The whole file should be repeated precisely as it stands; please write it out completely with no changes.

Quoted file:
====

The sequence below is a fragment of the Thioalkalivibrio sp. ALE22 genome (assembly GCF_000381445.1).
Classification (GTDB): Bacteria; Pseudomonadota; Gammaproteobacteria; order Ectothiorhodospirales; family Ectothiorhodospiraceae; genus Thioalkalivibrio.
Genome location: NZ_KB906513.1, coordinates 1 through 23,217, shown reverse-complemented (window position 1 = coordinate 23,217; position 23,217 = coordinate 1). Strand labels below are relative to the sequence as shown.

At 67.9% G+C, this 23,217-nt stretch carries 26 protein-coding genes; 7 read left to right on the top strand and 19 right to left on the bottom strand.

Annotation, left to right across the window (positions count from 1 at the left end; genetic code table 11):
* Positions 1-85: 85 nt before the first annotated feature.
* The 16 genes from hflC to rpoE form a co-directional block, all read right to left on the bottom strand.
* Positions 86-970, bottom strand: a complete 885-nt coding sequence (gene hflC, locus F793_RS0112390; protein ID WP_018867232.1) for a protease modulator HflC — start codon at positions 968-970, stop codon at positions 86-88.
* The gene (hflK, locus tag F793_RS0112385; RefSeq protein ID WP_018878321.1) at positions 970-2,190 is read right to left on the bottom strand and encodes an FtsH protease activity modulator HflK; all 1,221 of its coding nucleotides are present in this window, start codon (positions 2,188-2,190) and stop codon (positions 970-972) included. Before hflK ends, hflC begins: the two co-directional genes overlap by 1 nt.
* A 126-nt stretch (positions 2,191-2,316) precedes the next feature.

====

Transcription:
The sequence below is a fragment of the Thioalkalivibrio sp. ALE22 genome (assembly GCF_000381445.1).
Classification (GTDB): Bacteria; Pseudomonadota; Gammaproteobacteria; order Ectothiorhodospirales; family Ectothiorhodospiraceae; genus Thioalkalivibrio.
Genome location: NZ_KB906513.1, coordinates 1 through 23,217, shown reverse-complemented (window position 1 = coordinate 23,217; position 23,217 = coordinate 1). Strand labels below are relative to the sequence as shown.

At 67.9% G+C, this 23,217-nt stretch carries 26 protein-coding genes; 7 read left to right on the top strand and 19 right to left on the bottom strand.

Annotation, left to right across the window (positions count from 1 at the left end; genetic code table 11):
* Positions 1-85: 85 nt before the first annotated feature.
* The 16 genes from hflC to rpoE form a co-directional block, all read right to left on the bottom strand.
* Positions 86-970, bottom strand: a complete 885-nt coding sequence (gene hflC, locus F793_RS0112390; protein ID WP_018867232.1) for a protease modulator HflC — start codon at positions 968-970, stop codon at positions 86-88.
* The gene (hflK, locus tag F793_RS0112385; RefSeq protein ID WP_018878321.1) at positions 970-2,190 is read right to left on the bottom strand and encodes an FtsH protease activity modulator HflK; all 1,221 of its coding nucleotides are present in this window, start codon (positions 2,188-2,190) and stop codon (positions 970-972) included. Before hflK ends, hflC begins: the two co-directional genes overlap by 1 nt.
* A 126-nt stretch (positions 2,191-2,316) precedes the next feature.